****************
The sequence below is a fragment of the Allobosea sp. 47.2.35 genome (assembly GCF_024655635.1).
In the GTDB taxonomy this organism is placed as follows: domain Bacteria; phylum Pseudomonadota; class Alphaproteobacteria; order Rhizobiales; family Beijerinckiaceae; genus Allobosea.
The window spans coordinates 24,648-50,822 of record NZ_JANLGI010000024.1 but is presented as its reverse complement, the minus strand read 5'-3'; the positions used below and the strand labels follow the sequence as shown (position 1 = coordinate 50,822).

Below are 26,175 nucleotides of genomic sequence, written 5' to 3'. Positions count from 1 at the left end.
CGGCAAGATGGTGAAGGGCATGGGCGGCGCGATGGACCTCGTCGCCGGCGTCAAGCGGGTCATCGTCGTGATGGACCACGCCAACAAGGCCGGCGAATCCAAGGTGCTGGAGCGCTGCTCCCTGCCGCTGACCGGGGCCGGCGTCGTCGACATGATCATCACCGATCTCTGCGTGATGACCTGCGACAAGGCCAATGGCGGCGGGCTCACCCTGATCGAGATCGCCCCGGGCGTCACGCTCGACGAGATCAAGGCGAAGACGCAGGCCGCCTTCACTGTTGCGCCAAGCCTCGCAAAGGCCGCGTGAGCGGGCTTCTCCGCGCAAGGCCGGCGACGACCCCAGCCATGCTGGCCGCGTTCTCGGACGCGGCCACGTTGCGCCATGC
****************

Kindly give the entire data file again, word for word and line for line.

The sequence below is a fragment of the Allobosea sp. 47.2.35 genome (assembly GCF_024655635.1).
In the GTDB taxonomy this organism is placed as follows: domain Bacteria; phylum Pseudomonadota; class Alphaproteobacteria; order Rhizobiales; family Beijerinckiaceae; genus Allobosea.
The window spans coordinates 24,648-50,822 of record NZ_JANLGI010000024.1 but is presented as its reverse complement, the minus strand read 5'-3'; the positions used below and the strand labels follow the sequence as shown (position 1 = coordinate 50,822).

Below are 26,175 nucleotides of genomic sequence, written 5' to 3'. Positions count from 1 at the left end.
CGGCAAGATGGTGAAGGGCATGGGCGGCGCGATGGACCTCGTCGCCGGCGTCAAGCGGGTCATCGTCGTGATGGACCACGCCAACAAGGCCGGCGAATCCAAGGTGCTGGAGCGCTGCTCCCTGCCGCTGACCGGGGCCGGCGTCGTCGACATGATCATCACCGATCTCTGCGTGATGACCTGCGACAAGGCCAATGGCGGCGGGCTCACCCTGATCGAGATCGCCCCGGGCGTCACGCTCGACGAGATCAAGGCGAAGACGCAGGCCGCCTTCACTGTTGCGCCAAGCCTCGCAAAGGCCGCGTGAGCGGGCTTCTCCGCGCAAGGCCGGCGACGACCCCAGCCATGCTGGCCGCGTTCTCGGACGCGGCCACGTTGCGCCATGC